November 30, 2018
Here’s another interview question you’ll face: “What is something that you’ve struggled with and what have you done to fix it?” I view this differently from “What have you failed at?” Because to me this is more of a behavior than a single point in history.
I struggle with being organized. In my youth, I had a very good memory and could keep a ton of things in my head. This helped out quite a bit in school, but it also allowed me to develop some pretty bad habits: Namely, I never developed a way to keep my crap together. I still have an excellent memory for certain things that don’t matter at all. If you need a Star Wars or a Star Trek reference? I’m your guy. But God help me if you’re depending on me to remember to take the trash out before bed.
In my 20’s this became a problem and I needed to fix it because I was missing stuff. I started to develop my own system over time. I’ve iterated on it, blown it up, and tried most of the $11.99 Getting Things Done methodologies out there. What I’ve ended up with are some relatively basic tasks that work for me and my broken brain.
I am religious about my calendar. If it is not on my calendar it does not exist. If it’s on my calendar there is a 99% chance I will attend whatever it is, though there’s the odd occasion where the blast of notifications about pending meetings will be completely missed. 1
I’ve become more diligent about writing things down. I don’t have a perfect system for this yet. I’ve oscillated between pen & paper, typing on a laptop, and iPad + Pencil. My goal is to have all of my notes from the day tracked in a searchable format. I’ve used Day One for this in the past, but I haven’t been terribly thrilled with some of their design decisions as of late. I’m reconsidering iPad + Pencil since I’ve seen some colleagues do some great stuff with that and Notability.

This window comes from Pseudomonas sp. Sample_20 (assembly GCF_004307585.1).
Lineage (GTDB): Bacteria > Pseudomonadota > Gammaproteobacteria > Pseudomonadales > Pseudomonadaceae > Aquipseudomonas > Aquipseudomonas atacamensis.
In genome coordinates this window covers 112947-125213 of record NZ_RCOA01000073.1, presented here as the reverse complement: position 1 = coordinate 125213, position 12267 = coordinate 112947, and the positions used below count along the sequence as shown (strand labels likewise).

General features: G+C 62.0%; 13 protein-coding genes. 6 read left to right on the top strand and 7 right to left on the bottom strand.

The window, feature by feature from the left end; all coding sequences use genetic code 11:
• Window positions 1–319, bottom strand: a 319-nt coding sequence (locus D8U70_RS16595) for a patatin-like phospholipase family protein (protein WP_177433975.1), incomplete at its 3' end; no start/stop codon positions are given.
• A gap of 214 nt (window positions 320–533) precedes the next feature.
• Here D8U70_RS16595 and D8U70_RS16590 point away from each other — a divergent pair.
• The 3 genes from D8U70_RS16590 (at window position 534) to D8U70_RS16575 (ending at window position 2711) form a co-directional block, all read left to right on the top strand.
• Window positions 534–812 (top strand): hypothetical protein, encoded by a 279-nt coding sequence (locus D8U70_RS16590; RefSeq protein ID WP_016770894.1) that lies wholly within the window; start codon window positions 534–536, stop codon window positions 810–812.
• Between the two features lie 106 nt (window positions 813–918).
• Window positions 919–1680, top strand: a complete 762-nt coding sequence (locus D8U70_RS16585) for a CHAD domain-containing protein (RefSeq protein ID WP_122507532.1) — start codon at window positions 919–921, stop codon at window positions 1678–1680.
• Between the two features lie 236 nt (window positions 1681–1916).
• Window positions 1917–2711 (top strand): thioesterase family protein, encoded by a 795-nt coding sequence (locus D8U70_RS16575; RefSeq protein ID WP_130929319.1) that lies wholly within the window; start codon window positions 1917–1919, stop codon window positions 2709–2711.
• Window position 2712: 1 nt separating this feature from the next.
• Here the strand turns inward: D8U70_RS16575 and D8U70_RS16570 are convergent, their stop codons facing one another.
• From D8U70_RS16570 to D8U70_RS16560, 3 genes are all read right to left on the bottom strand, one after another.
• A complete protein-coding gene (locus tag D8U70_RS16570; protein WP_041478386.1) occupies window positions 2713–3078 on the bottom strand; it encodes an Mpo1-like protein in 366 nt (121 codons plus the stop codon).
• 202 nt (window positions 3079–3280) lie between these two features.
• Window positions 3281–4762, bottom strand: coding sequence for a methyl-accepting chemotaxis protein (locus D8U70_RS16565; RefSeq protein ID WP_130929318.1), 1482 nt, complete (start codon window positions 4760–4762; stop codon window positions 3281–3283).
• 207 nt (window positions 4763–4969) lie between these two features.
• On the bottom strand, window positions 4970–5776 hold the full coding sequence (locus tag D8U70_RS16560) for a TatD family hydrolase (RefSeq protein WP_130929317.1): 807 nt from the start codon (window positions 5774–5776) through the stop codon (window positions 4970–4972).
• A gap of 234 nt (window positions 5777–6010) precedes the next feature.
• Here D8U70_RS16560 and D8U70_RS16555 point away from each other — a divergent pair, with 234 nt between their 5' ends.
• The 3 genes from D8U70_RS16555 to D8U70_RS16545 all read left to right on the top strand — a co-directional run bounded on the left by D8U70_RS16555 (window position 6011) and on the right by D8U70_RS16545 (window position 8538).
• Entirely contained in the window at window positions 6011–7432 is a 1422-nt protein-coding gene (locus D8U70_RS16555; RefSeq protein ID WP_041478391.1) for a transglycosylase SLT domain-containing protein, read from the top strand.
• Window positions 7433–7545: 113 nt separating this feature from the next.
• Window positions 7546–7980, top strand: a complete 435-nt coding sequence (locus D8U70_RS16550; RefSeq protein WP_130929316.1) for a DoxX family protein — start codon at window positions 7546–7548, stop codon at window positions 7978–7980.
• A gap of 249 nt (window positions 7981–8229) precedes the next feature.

I use OmniFocus in a fairly simplistic way. I keep a few running lists called “Today”, “This Week”, and “This Quarter” where I put all of my todos. These could be “Reply to Jake’s email from the 4th” or “Make a feeding chart for the fish”. I try to find a balance between detail and speed when creating task names. I will forget what “Reply to Jake” means. Reply where? Text? Email? Slack? If there’s more than one email from Jake I’ll add that detail too. I know I’m only using the tip of the iceberg that OmniFocus provides, but I don’t need any more right now. I’ve tried to go hog wild with automations and shortcuts and all that and I get overwhelmed and then regress even further. I need my task management system to be nearly brainless, otherwise it will fall by the wayside. If it’s more than “unlock phone → tap a couple buttons → type words” then there’s a good chance it won’t be entered.
I’m also a little wary of the time required to automate task management. Often times I don’t think it balances out to a valuable amount of time saved. And then remembering how to use the automations or shortcuts adds to the cognitive load… leading to a less likelihood of actually getting done.
Lastly, I am still working on the discipline of starting and ending my work day properly. Ideally I’ll get in to work, review my calendar and outstanding tasks for the day and update everything, and start things off well. And then at the end of the day, close things down by reviewing/entering notes, prepping for tomorrow, and setting things up for success. That’s still not a practice I’ve made into a habit yet, but I’m working on it.
This is one of the few things where I want MORE and STRONGER notifications than normal.
Written by Scott Williams who lives and works in sunny Phoenix, AZ. Twitter is also a place.